• Anon in NYC says:

      Congrats on the job!

      In terms of daycare/preschools, you can definitely find preschools that follow an academic year rather than a full-year schedule. Here is a list of parenting groups in the NYC area – some of them may be helpful for locating daycares/preschools, although there might be other ones not included on this list. http://www.parkslopeparents.com/Local-Organizations/other-parenting-groups.html.

      In terms of apartments, you can negotiate a shorter lease period than 1 year, although it will be more expensive on a monthly basis. You might want to consider getting a 1 year lease and then trying to sublet the apartment for the period where you’re not going to be living there (although that will depend on your lease terms, etc.). You probably won’t be able to sign a lease until 30-60 days out from your lease start date, so just know that going in (the uncertainty is frustrating!).

      If your husband is not teaching in NYC, is it an option to live outside of Manhattan? It might make the preschool/apartment search a little easier.

      • Thanks! This is great info. I was wondering if there was an equivalent to the NPN website for Chicago and here it is!

        As for the not Manhattan question – this is the eternal money/time dilemma. I was hoping to be a 20 minute subway from work and somewhat close to the Harlem 125 station for my husband’s commute. I will be working pretty long hours and so want to maximize kid time. Which makes Manhattan (especially UES or East Harlem) the obvious choice, but at a clear premium rentwise and probably more competition for childcare.

        • Anon in NYC says:

          Another suggestion, if your husband has to be at the Harlem 125 street station, is to consider White Plains. It’s outside of the city but it’s approximately 40 minutes to grand central (and occasionally as quick as 35 minutes during peak hours). I believe there is a Bright Horizons in (or very near) White Plains and you can get a lot more space for your money.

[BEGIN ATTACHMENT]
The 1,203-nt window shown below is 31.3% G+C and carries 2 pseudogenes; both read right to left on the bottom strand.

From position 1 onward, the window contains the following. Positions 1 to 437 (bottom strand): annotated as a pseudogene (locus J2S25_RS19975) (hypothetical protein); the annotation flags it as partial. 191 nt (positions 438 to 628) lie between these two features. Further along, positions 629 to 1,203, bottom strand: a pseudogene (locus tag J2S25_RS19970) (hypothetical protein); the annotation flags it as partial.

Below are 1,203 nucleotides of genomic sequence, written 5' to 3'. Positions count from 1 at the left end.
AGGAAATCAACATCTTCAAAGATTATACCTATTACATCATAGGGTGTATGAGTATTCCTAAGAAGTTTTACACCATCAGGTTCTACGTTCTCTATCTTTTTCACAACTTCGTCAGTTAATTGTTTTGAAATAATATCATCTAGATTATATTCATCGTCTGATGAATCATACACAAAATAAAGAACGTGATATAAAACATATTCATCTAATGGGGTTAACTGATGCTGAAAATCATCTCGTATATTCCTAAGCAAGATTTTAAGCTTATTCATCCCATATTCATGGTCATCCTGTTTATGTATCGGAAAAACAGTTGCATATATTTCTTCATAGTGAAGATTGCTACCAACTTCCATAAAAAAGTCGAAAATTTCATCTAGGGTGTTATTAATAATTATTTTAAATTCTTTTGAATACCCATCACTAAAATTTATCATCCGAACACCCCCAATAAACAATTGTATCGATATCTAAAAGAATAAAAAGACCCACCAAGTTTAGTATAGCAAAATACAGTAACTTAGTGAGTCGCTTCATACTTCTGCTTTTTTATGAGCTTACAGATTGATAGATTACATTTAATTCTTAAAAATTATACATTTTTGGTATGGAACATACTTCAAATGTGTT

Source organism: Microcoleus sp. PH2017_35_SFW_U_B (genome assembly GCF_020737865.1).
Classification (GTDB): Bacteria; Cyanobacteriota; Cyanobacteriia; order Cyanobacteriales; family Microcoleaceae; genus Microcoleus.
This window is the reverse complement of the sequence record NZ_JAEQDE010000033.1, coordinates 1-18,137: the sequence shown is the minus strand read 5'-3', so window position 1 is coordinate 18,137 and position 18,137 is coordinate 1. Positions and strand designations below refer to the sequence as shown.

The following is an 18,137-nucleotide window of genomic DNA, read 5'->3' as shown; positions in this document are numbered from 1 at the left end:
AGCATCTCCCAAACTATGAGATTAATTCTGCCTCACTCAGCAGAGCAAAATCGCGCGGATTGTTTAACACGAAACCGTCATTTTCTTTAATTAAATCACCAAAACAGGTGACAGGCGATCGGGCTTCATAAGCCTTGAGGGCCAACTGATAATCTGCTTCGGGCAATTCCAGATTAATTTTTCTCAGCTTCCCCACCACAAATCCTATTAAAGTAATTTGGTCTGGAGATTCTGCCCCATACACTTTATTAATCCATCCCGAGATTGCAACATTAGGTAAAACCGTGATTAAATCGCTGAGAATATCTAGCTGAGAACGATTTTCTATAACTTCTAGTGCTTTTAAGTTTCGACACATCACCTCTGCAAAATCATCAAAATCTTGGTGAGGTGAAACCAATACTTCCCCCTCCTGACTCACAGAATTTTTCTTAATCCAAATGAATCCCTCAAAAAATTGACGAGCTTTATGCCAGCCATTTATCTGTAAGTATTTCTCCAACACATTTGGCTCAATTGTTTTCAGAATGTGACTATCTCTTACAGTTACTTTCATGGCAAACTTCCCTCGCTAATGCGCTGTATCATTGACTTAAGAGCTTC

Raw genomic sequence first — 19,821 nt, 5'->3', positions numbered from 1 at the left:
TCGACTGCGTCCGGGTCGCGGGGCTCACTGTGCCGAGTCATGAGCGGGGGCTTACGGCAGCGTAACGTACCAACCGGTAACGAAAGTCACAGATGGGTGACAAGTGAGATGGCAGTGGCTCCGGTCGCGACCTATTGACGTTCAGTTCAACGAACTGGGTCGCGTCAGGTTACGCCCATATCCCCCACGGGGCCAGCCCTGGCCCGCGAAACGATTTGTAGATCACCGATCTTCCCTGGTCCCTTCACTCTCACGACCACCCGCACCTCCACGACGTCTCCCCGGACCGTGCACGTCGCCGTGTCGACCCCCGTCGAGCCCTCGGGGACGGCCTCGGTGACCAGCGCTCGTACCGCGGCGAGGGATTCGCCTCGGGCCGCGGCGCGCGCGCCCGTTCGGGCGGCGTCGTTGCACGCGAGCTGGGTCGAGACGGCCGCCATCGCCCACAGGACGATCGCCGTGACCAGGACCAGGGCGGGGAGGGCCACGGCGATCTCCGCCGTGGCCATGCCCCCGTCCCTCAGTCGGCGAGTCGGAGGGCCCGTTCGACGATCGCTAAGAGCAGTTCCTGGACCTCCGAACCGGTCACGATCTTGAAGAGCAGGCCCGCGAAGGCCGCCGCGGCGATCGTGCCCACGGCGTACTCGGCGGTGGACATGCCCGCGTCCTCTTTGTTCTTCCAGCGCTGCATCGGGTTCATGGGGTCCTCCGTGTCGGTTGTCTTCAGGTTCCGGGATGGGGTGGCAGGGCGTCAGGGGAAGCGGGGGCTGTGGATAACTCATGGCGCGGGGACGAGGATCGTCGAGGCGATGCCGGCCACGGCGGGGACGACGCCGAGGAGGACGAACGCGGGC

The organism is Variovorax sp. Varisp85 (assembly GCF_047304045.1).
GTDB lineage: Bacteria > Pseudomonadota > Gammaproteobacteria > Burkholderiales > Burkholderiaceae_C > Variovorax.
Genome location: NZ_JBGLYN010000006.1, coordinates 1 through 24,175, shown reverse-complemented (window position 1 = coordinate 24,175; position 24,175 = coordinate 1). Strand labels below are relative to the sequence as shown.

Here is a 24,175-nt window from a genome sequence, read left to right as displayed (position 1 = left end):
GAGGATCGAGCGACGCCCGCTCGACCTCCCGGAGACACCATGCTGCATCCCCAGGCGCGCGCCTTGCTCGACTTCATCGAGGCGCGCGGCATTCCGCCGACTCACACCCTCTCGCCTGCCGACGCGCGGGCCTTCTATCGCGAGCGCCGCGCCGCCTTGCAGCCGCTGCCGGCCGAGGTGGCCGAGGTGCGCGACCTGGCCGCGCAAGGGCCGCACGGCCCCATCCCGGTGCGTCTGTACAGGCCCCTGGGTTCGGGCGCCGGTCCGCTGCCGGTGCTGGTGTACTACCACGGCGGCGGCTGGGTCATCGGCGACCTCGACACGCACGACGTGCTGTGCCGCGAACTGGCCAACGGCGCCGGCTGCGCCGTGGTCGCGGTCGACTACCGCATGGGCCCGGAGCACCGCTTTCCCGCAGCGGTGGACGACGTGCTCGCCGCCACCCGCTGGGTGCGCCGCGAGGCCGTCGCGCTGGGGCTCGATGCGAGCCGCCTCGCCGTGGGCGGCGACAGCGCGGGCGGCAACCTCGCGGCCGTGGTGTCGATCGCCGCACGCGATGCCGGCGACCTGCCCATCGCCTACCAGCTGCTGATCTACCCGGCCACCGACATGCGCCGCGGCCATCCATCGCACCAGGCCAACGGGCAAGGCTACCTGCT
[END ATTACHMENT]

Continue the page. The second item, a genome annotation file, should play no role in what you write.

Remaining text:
• Anonymous says:

            In White Plains, Bright Horizons is the super expensive option. Check out Childrens Corner instead.

  7. greedy kids? says:

    My 3 1/2 year old pitched a fit when we wouldn’t buy him a toy from the aquarium gift shop… which they make you go through to exit the building, ugh … and other than “you have plenty of toys at home and you don’t need any more,” I was struggling to articulate for him how it’s not good to be greedy. Any recommendations for books/ shows that deliver that message to the preschool set?

    • I’m not sure that a kid that young understand the concept of “greed” – it’s not likely he wants to accumulate toys just to have them, but rather he sees something and feels an impulse to have it. So, focus on the impulse control, and not always getting everything you want when you want it. For instance, if he asks for a treat and it’s right before dinner, hold firm that it’s not time for a treat now. Relate that experience to buying toys – buying toys is for special occasions like birthdays, not anytime you want it.

      • avocado says:

        This is a great approach. I also make a point of telling my kid when I am exercising impulse control. “Wow, this mug is really cute, and I would really like to have it. But we have a nice set of mugs already, so I am not going to buy it.” or “These are really nice shoes, they fit perfectly, and my old ones are getting worn out. I am going to watch for them to go on sale and then buy them.”

    • avocado says:

      My kid had a postcard collection at that age, so I could preemptively steer her towards the postcard rack in any gift shop situation. Whenever she got interested in other stuff, I would say, “Wow, that’s neat! Let’s go pick out your postcard now!”

      Once we started giving her an allowance, she had to start buying her own souvenirs. Her dad gets mad whenever she buys a souvenir instead of saving her money, but my position is that she needs to learn how to manage her money now while the stakes are low. She still sometimes wastes her money on stupid overpriced junk that just gets thrown out six months later, but she has also managed to save up for a long time for some larger items and is learning to prioritize and understand the tradeoff between instant gratification and long-term priorities.

      Another strategy that helps is limiting the space dedicated to souvenirs. Our kid has one plastic tub for souvenirs, party favors, and other junk, and one fabric bin for stuffed animals. When those containers fill up, she has to go through them and purge unwanted items. Whenever she wants to buy a new stuffed animal or a souvenir, she has to think about whether she has space for it and whether she is willing to get rid of something else to make room.